February 19th, 2013 by Raphaelle Rafin
by Wayne Jordash – iLawyer
The concept of a court’s legacy has been defined by the United Nations (UN) as the “lasting impact on bolstering the rule of law in a particular society, by conducting effective trials to contribute to ending impunity, while also strengthening domestic judicial capacity.” Unless we are supposed to extrapolate from the word “effective”, this UN definition curiously fails to mention the most critical platform for a meaningful and sustainable legacy – the requirement that the trials are, and are perceived to have been, fair in their inception and process. Effective, but selective and unprincipled, trials might not quite deliver the lessons in the rule of law or provide the demonstration effects that are presumed to play their part in ending impunity. As the current crop of international or hybrid courts complete their work, is this not the critical criterion upon which any long lasting or otherwise robust legacy must rest?
Women’s rights activists meet in Kenema, eastern Sierra Leone, November 2012. Glenna Gordon/ICTJ
The limitation of this UN definition and the need for the ongoing legacy conversations to be embedded in these considerations was apparent at the recent ICTJ sponsored conference “Exploring the Legacy of the Special Court for Sierra Leone” held in Freetown on the 6-7 February 2013. Attended by a range of international humanitarian and criminal law actors, many with considerable experience of working at the Special Court for Sierra Leone (SCSL). These were accompanied by an equally impressive array of Sierra Leonean civil and academic society, including Marie Bob-Kandeh from the “Sierra Leonean Association of Market Women”, Sulaiman Jabati, the Executive Director of the “Coalition for Justice and Accountability” and Joe D. Alie from the once- famous Sierra Leone Fourah Bay College, as well as a range of other academic and interested parties. Of the subjects that gave rise to the most vigorous debate within the largely Sierra Leonean audience was the discussion concerning fair ‘case selection’ – viewed as an integral aspect of a broader enquiry, namely, whether those who were selected had received a fair trial. Continue reading ‘Case Selection in ICL and the Legacy of Anomalies’
February 11th, 2013 by Raphaelle Rafin
by Dr. Miša Zgonec-Rožej
On Friday, 8 February 2013, Senegal officially inaugurated the Extraordinary African Chambers that has been set up within the Senegalese judicial system to try the former president of Chad, Hissène Habré. Habré is allegedly responsible for international crimes committed during his reign in Chad, including thousands of political killings and systematic torture. Habré, who came to power in 1982, fled to Senegal after being ousted in 1990 by the current president of Chad, Idriss Déby Itno, and has since been living there in exile.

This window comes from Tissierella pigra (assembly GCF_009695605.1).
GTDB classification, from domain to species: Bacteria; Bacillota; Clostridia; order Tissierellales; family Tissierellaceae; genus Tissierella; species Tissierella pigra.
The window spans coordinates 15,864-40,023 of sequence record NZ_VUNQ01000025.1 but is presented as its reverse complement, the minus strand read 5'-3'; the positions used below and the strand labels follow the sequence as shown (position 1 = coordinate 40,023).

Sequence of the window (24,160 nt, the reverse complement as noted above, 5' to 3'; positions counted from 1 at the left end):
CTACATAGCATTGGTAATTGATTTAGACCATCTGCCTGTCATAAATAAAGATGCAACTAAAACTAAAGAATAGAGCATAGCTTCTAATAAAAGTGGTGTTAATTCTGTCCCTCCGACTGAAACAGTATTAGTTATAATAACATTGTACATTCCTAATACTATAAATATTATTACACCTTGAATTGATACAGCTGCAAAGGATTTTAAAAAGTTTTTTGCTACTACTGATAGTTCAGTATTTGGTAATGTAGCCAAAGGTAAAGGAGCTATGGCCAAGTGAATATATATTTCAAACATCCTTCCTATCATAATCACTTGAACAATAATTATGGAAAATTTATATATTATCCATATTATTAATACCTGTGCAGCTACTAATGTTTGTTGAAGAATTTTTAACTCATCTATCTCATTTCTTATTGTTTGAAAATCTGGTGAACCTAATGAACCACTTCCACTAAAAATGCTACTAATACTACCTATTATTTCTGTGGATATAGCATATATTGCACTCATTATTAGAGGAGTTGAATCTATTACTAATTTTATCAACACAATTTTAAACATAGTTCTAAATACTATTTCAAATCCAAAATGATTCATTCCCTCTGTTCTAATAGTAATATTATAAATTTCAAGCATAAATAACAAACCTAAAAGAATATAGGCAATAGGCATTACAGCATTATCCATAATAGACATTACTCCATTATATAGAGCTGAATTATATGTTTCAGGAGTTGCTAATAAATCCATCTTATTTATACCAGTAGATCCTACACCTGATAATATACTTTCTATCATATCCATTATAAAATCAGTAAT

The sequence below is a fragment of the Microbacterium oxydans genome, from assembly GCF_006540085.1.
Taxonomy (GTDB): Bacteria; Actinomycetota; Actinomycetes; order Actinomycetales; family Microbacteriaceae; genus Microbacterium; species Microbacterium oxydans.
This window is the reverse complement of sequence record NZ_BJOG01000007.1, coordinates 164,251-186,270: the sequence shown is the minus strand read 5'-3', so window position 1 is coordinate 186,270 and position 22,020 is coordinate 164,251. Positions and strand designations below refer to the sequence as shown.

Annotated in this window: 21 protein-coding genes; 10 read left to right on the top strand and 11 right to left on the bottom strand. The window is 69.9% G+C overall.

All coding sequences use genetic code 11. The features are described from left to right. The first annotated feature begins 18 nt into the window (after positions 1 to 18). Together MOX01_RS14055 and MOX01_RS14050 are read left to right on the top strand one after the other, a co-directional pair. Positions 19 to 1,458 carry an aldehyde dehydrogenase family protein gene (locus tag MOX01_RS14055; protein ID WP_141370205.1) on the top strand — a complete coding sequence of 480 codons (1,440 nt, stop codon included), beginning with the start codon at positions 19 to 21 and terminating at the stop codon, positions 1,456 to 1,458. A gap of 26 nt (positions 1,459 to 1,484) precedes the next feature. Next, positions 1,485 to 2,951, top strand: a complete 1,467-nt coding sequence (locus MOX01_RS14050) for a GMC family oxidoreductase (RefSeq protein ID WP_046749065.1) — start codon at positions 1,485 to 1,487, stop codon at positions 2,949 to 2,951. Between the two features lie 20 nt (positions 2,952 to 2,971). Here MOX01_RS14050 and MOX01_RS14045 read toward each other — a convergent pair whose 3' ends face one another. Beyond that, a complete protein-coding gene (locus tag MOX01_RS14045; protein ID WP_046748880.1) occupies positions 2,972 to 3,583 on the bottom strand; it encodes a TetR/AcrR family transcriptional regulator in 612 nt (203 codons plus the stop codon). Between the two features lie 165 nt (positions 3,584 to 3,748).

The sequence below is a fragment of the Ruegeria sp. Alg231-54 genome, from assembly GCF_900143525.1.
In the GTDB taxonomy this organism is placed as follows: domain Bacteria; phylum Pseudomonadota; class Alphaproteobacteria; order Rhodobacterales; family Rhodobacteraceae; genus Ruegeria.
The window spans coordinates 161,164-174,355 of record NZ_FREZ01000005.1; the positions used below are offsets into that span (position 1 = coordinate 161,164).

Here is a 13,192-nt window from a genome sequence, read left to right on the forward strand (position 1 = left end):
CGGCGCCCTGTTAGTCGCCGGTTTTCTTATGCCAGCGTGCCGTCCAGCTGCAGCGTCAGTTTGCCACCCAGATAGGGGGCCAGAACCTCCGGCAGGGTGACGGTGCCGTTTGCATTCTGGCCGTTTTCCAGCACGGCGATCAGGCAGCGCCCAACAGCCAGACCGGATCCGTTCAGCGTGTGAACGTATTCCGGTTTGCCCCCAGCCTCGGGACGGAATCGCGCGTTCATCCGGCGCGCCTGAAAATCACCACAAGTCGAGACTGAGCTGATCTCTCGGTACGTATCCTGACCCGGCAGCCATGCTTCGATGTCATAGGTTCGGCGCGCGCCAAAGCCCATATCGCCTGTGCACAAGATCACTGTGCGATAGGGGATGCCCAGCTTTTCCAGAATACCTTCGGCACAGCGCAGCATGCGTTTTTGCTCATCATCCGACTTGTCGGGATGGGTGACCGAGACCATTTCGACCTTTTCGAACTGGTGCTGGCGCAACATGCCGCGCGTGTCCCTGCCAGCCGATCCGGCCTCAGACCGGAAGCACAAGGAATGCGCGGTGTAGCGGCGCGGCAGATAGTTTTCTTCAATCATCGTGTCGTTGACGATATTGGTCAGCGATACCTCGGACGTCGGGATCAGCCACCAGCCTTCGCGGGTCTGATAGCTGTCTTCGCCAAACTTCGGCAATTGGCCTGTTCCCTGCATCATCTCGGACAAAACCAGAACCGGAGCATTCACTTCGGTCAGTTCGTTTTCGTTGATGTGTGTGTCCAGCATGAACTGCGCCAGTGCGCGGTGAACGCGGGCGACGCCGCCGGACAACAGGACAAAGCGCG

Victims of former Chadian dictator Hissène Habré ©2007 Klaartje Quirijns
Despite the victims’ attempt to bring Habré to justice, Senegal has continually avoided instituting any criminal proceedings against the former dictator. In July 2012, the International Court of Justice (ICJ) in the case concerning Questions Relating to the Obligation to Prosecute or Extradite (Belgium v. Senegal) ordered Senegal to submit the case to its competent authorities for the purpose of prosecution, if it did not extradite him to Belgium which has been seeking his extradition since 2005, as required by Article 7(1) of the UN Convention against Torture. Continue reading ‘Opening of the Extraordinary African Chambers to try the former president of Chad, Hissène Habré’
February 9th, 2013 by Julien Maton
by Daniel Robinson*
The United Nations (“UN”) Human Rights Council has issued a report warning Israel to cease settlement activity in the West Bank or potentially face legal action at the International Criminal Court (“ICC”).
The report, released on 31 January 2013, states that Israel is in violation of international law and calls for both a cessation of all settlement activity ‘without preconditions’ and the initiation of ‘a process of withdrawal of all settlers’. Turning to the ICC, the report highlights the court’s jurisdiction over the settlements under the Rome Statute, stating: “Ratification of the statute by Palestine may lead to accountability for gross violations of human rights law and serious violations of international humanitarian law and justice for victims”.
The report follows an historic vote in November by the UN General Assembly (“the Assembly”) recognising Palestine as a non-member observer state, a step up from its former status. Its timing had agreeable symmetry, occurring as it did on the 65th Anniversary of the United Nations vote for a plan of partition of British-mandated Palestine into what would become Arab and Israeli states. Although Palestine cannot vote at the Assembly as a non-member and enjoys the same status as the Vatican, the only other non-member observer state, the change of designation to ‘state’ may prove of more than simply symbolic importance. Continue reading ‘Legal Avenues for Palestine?’
January 21st, 2013 by Raphaelle Rafin
by David Tolbert* – President of the International Centre for Transitional Justice
(c)Pep Montserrat for The National
Recent proposals on using transitional justice as a means of stabilising Syria in the aftermath of the eventual fall of the Assad regime – including by providing incentives for loyalists to give up a possible “fight to the death” in Damascus – are a significant development in the debate on Syria.
As someone who deeply believes in the importance of justice as the basis for recovery and sustainable peace in any society confronting a legacy of mass atrocity and repression, such as Syria, the proposals confirm that the concepts of transitional justice have ceased to be seen simply as idealistic and philosophical notions, but are credibly making their way into the politics of peacemaking.